Introducing Jon Hendricks to the stage, Michael Mwenso of Ronnie Scott’s warned the audience that they were about to see something impossible. Hendricks, the ‘James Joyce of Jive’, has always taken the impossible in his stride, scatting like a horn and setting lyrical narratives to breakneck solos by Ben Webster or John Coltrane, in a process known as ‘vocalese’. On top of that, he is now 89.
Thursday’s show could be divided into those moments which were remarkable for an 89-year-old, and those which were remarkable for a man of any age. Hendricks has trouble getting his lips around some of his more insane lyrics these days, but his swing and showmanship are intact. Flanking him in what he called ‘Lambert, Hendricks & Ross redux’ were Kevin Fitzgerald Burke and his daughter Aria. The late 1950s / early 1960s group with Annie Ross and the late Dave Lambert has a good claim to being the greatest vocal jazz group of all time; judged by that gold standard the ‘redux’ line up inevitably falls short, but they still do a more than adequate job of selling the material.
And what material. Both sets opened with Count Basie swingers (It’s Sand, Man! and One O’Clock Jump respectively), and there were also classic arrangements of Duke Ellington (In A Mellow Tone) and Horace Silver (Come On Home, Doodlin’). Hendricks’ method is to take the character of an instrumental performance and flesh it out into a story or conversation; he treats jazz above all as an act of communication, and his lyrics make most sense when experienced live.
Though best known as a swing and bebop cat, some of Hendricks’ biggest successes have been as a translator of bossa novas (indeed, he plans to record an album with Joo Gilberto in the coming months). He delivered gorgeously understated versions of Desafinado (in Portuguese and then in English) and Preciso Perdoar, his affectingly croaky delivery contrasting with whistling solos using a drumstick held aloft to make a ‘flout’ – like a flute, he quipped, for those who flout convention.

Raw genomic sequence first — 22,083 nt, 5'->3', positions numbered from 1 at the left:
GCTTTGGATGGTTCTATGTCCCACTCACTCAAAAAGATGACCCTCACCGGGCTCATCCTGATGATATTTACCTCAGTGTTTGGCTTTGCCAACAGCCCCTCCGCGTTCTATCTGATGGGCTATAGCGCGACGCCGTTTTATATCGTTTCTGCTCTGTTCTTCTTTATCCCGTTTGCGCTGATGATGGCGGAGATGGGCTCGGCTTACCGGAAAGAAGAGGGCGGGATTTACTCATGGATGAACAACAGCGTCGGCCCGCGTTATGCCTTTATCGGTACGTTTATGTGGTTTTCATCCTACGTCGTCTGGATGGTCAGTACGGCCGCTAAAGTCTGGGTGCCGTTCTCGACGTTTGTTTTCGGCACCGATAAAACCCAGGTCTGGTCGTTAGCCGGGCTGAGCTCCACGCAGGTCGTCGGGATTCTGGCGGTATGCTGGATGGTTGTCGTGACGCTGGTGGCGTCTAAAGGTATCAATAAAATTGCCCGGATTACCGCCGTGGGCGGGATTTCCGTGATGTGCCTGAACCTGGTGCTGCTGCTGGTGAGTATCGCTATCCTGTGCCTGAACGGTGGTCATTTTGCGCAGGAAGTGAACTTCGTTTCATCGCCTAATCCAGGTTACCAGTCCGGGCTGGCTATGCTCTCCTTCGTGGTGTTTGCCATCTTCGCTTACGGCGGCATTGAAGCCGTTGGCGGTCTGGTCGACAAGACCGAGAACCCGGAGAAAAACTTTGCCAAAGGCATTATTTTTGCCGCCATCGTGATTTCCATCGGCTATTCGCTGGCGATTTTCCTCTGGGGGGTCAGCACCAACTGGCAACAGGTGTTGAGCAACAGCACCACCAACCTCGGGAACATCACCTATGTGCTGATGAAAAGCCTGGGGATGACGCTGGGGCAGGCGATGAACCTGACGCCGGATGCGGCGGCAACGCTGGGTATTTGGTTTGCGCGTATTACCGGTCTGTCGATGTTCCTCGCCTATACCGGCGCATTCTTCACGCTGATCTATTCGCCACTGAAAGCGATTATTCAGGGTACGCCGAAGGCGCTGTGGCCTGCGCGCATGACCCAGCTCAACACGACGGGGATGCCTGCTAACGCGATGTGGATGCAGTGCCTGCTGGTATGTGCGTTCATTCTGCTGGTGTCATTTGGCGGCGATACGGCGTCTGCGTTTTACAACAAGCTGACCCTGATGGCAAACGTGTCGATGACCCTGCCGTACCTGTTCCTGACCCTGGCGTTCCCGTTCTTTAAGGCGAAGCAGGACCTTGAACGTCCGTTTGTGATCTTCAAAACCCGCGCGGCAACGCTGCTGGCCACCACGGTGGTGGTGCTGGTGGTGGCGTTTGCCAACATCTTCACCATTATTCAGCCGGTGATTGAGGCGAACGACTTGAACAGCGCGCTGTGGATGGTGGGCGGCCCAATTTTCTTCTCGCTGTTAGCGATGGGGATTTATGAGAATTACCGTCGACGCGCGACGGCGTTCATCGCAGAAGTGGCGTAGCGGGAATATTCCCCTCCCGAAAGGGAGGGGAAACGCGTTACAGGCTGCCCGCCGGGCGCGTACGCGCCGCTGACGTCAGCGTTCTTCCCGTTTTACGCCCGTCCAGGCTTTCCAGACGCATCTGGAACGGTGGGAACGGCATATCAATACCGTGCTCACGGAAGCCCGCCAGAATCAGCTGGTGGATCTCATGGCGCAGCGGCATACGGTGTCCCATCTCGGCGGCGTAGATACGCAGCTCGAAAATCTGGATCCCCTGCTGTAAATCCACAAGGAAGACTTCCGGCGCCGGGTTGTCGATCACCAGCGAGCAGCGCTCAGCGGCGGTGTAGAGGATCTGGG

The jokes are never far from the surface with Hendricks – “I was only serious“, he said more than once – while humour, sincerity, artistry and showbiz are all part of the package for a performer who falls somewhere between preacher and stand-up comic. “The lyric is good!” he announced with James Brown-like assurance before Now’s The Time, only to burst into hysterics during his solo, cracking himself up with a mime routine adjusting the pegs of an imaginary bass.
The band featured Hendricks regulars Andy Watson on drums and Paul Myers on guitar, joined by Brits Mark Hodgson on bass and James Pearson on piano. Pearson, Artistic Director of Ronnie Scott’s, brought his versatility, whether channeling Count’s swinging style impeccably on the Basie material or bringing an Oscar Peterson flair to his solo on Rhythm-A-Ning. The show also featured solo showcases for the other vocalists, allowing Hendricks a breather. Aria Hendricks gave a cabaret-blues-mama performance of Since I Fell For You, and Kevin Fitzgerald Burke sang the Panamanian tune Historia de un Amor.
It was however a pity the remarkable Burke chose such a demanding key and consequently struggled with the high notes; his best moments came elsewhere in the set when he deployed his array of vocal effects including bowed bass and trumpet sounds. The fourth vocalist of the night was elder daughter Michele Hendricks, who demonstrated her great scatting chops on Everybody’s Boppin’ and Jumpin’ At The Woodside.
The set finished with a hat-trick of Lambert, Hendricks and Ross classics in Moanin’, Centrepiece and Cloudburst, all given to a standing ovation, before Hendricks returned to sing the Cahn/Van Heusen ballad September Of My Years. Although the song’s poignancy needed no spelling out from a man who has outlived so many of his peers, its message was one of warm optimism, with the lyric “I find that I’m smiling gently as I near September.” Hendricks was not only smiling but bent double with laughter for much of Thursday’s show, and his rapt audience couldn’t help but do the same.